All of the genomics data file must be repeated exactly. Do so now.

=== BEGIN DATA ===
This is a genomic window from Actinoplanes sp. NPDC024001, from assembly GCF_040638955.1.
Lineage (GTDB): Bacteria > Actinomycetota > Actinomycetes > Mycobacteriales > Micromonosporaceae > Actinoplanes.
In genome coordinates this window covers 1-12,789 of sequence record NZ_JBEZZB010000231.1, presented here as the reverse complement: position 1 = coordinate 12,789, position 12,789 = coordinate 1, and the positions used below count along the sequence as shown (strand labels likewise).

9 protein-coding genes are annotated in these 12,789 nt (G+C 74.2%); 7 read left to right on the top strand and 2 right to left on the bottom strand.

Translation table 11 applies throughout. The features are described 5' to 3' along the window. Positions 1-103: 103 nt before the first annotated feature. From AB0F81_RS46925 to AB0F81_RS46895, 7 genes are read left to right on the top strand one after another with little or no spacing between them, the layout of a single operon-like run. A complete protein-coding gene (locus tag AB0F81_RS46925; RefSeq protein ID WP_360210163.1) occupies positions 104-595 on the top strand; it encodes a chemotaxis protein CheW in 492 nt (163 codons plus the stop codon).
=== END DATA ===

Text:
This is a genomic window from Actinoplanes sp. NPDC024001, from assembly GCF_040638955.1.
Lineage (GTDB): Bacteria > Actinomycetota > Actinomycetes > Mycobacteriales > Micromonosporaceae > Actinoplanes.
In genome coordinates this window covers 1-12,789 of sequence record NZ_JBEZZB010000231.1, presented here as the reverse complement: position 1 = coordinate 12,789, position 12,789 = coordinate 1, and the positions used below count along the sequence as shown (strand labels likewise).

9 protein-coding genes are annotated in these 12,789 nt (G+C 74.2%); 7 read left to right on the top strand and 2 right to left on the bottom strand.

Translation table 11 applies throughout. The features are described 5' to 3' along the window. Positions 1-103: 103 nt before the first annotated feature. From AB0F81_RS46925 to AB0F81_RS46895, 7 genes are read left to right on the top strand one after another with little or no spacing between them, the layout of a single operon-like run. A complete protein-coding gene (locus tag AB0F81_RS46925; RefSeq protein ID WP_360210163.1) occupies positions 104-595 on the top strand; it encodes a chemotaxis protein CheW in 492 nt (163 codons plus the stop codon).